The fascinating thing about New York Times columnist David Brooks is his ability to faithfully serve the interests of the Republican Party while maintaining a stance of ironic detachment and independence. His column today is a small masterpiece of the genre. Entitled “The Education of McCain,” it is devoted to the story-line that the GOP candidate is deep down the same unconventional and wholly admirable man he’s always been, but who has been forced by contemporary political realities to slavishly follow the party line and personally attack Barack Obama.
Touting McCain’s “long-running rebellion against the stupidity of modern partisanship,” Brooks says there’s just no question that McCain’s current campaign rubs against his very nature:
In a thousand ways, he has tried to preserve some sense of self-respect in a sea of pandering pomposity. He’s done it through self-mockery, by talking endlessly about his own embarrassing lapses and by keeping up a running patter on the absurdity all around. He’s done it by breaking frequently from his own party to cut serious deals with people like Ted Kennedy and Russ Feingold. He’s done it with his own frantic and freewheeling style, which was unpredictable, untamed and, at some level, unprofessional.
But alas, alackaday, McCain had to abandon the Straight-Talk Express because of “too many 25-year-old reporters and producers seizing on every odd comment to set off little blog scandals.” And he had to run a nasty, negative campaign because “McCain and his advisers realized the only way they could get TV attention was by talking about the subject that interested reporters most: Barack Obama.”
Poor, poor John McCain, forced to behave like a regular politician, even though he’s not.
This story-line is of inestimable value to the McCain campaign, which is engaged in a high-stakes gamble that its candidate can talk out of both sides of his mouth to conservatives, who must be convinced that McCain is if anything a more principled right-winger than Bush, and to swing voters, to whom he is being marketed as a reforming centrist with no loyalty to anyone other than his country. McCain has taken this game to a new level of duplicity in recent weeks. The man who relentlessly channeled the conservative message at Saddleback Church over the weekend is hard to reconcile with the subject of his current network ad, which describes him as the “original maverick” always ready to reach across party lines to battle drug and tobacco companies and Big Oil. (This last assertion must have spawned some head-scratching or cynical belly-laughs among the oil executives who have been showering McCain with campaign contributions after his flip-flop on offshore oil drilling.)
Brooks would have us believe that all the glaring contradictions and vicious tactics characterizing the McCain campaign are just the unfortunate byproduct of our benighted political system–which, presumably, the Real McCain will deal with in office, when he’s not defeating evil somewhere overseas.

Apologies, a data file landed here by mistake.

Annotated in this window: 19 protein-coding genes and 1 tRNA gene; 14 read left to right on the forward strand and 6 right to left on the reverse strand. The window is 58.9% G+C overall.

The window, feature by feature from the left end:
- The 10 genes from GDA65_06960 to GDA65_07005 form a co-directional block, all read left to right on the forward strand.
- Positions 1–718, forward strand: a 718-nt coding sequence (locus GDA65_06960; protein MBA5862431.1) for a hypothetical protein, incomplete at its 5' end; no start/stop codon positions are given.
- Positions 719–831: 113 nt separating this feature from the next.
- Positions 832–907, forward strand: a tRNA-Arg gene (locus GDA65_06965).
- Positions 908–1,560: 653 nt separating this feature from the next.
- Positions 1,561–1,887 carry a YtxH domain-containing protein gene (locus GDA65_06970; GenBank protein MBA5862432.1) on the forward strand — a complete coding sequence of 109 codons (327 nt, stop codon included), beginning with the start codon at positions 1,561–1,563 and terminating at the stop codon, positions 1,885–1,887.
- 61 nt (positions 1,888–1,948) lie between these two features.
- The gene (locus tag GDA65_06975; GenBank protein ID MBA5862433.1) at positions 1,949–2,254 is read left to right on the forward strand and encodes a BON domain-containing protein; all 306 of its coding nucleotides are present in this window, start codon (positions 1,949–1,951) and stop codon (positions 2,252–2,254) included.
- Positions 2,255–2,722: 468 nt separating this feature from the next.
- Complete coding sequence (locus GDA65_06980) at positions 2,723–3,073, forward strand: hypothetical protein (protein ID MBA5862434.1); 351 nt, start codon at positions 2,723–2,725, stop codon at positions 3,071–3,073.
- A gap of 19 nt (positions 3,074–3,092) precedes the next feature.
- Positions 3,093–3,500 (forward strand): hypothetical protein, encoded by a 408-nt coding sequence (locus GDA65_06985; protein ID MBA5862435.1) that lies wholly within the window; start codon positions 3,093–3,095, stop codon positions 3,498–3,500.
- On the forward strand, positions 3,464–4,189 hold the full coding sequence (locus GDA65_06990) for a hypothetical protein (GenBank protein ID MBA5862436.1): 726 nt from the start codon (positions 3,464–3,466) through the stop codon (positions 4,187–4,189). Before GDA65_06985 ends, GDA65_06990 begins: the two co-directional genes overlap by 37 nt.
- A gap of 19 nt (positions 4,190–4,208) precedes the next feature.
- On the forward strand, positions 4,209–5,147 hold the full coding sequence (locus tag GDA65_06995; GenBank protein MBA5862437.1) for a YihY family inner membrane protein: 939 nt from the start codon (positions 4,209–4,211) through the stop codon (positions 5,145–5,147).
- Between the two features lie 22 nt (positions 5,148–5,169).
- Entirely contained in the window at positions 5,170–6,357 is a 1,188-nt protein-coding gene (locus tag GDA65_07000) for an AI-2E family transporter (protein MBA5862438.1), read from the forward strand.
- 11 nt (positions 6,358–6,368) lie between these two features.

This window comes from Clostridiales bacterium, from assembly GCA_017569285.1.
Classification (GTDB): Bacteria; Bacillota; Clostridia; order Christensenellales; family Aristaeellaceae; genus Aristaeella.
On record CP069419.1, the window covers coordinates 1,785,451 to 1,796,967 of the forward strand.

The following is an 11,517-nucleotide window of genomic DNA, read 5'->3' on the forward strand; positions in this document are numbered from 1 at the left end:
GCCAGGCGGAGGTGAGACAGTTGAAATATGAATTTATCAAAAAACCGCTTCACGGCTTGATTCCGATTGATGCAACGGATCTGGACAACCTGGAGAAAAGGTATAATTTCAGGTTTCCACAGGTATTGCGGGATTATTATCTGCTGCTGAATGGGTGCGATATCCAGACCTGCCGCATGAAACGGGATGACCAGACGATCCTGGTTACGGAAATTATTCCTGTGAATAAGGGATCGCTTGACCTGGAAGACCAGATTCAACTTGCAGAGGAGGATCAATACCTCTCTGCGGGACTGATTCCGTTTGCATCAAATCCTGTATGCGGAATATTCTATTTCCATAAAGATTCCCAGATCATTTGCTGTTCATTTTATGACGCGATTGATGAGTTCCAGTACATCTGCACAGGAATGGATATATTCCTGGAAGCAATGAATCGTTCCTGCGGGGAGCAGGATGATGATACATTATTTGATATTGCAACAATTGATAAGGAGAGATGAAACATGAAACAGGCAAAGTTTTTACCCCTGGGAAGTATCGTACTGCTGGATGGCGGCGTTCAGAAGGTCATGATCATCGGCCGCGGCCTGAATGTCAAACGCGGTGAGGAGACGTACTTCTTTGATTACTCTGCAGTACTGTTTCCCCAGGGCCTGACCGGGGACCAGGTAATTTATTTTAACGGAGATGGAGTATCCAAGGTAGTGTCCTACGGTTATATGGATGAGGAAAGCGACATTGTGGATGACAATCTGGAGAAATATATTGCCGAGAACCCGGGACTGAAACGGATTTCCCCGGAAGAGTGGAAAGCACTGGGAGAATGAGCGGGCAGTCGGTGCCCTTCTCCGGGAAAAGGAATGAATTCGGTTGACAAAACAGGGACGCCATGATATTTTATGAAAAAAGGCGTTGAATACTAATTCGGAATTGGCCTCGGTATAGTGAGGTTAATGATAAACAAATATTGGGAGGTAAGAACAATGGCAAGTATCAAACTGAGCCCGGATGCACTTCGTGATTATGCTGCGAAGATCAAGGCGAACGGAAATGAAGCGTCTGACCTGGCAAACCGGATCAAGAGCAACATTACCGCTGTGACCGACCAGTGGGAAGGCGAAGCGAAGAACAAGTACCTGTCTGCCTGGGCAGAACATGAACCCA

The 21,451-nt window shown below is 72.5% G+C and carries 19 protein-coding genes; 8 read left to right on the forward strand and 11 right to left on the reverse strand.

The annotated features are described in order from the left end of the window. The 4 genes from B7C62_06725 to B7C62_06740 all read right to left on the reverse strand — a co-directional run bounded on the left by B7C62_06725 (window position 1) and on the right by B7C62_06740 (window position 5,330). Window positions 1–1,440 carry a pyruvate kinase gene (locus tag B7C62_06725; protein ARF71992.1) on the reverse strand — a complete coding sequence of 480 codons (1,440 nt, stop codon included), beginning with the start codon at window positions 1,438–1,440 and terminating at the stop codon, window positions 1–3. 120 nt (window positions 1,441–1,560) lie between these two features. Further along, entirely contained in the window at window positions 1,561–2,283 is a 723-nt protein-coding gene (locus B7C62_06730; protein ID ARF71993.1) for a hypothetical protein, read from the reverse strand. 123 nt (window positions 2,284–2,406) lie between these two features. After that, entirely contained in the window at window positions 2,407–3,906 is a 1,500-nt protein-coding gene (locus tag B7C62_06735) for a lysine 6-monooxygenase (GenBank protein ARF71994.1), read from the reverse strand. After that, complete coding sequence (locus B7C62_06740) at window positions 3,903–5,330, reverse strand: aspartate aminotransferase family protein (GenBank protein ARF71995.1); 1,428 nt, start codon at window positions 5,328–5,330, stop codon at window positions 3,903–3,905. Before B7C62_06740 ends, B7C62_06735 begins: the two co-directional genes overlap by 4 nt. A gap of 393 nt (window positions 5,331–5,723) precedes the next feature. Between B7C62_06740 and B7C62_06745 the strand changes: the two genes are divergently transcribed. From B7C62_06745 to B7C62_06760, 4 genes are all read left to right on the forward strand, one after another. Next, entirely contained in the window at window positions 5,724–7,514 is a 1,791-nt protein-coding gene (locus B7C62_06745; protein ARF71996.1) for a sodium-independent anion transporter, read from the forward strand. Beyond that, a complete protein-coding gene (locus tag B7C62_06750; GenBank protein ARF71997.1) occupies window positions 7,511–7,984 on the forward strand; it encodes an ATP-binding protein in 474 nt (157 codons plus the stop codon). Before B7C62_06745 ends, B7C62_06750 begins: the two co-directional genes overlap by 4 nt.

One way or another, Democrats need to take on the “Original Maverick” story-line and expose it as a deceptive and hypocritical stunt.
I think Democrats, and Obama in particular, take on the issue that has the polls solidly in McCain’s favor: Georgia, which is soon to be turned into Pakistan, or any other ‘international relations issue requiring 3AM phone calls, etc’.
I found a distinctly bothersome missed opportunity by the Obama camp when they did not call McCain on his ridiculous assertion that the Georgia issue was the most important event since the end of the Cold War (or whatever it is he said).
It could and should have been pointed out to be more bluster, more over-promising, and a huge mis-step from Mr. Commander in Chief. Too soon has the public forgotten about the Shia v. Sunni kerfuffle, and this would have been a fantastic way for Obama to point out that McCain may speak in terms of being the most experienced, but he sure doesn’t act it, no matter how many times he utters his POW status.
Additionally, with the resignation of Musharraf, look to hear lots more bloviation from McCain and the ‘dangers’ facing this world. I truly hope the Obama camp does not miss the opportunity to shape this debate in broad daylight and without reservation, demanding McCain to explain to voters just how rational this American Exceptionalism meme really is and how we got into the messes we are in. I’d specifically demand to know how he’s any different than the Cheney/Rumsfeld/Kagan/Kristol/Boot camp that has proposed us inserting our weakened selves into every international issue going forward.
Sadly, I suspect like with Georgia, it will get brushed aside and Obama will find himself on the defensive.
It’s been a while since I even considered Clinton to be the candidate to help him win. Today I can’t help but wonder if this is the only way. Seems me and David Gergen are the only folks entertaining a surprise choice.
I suppose that’s why I’m an armchair QB. 🙂
Note that David Brooks cites John Weaver, even though Weaver disagrees with him. Brooks says that McCain’s camp has been forced to talk about Obama and that Weaver is “dismayed”, but Weaver is actually dismayed that the campaign “wants to get Obama’s negatives up”.
Really .. isn’t it time that James Garner, a committed Democrat (although unfortunately recently victimized by a stroke), allowed his image and person to move forward with a “You Sir, are NO real Maverick” moment?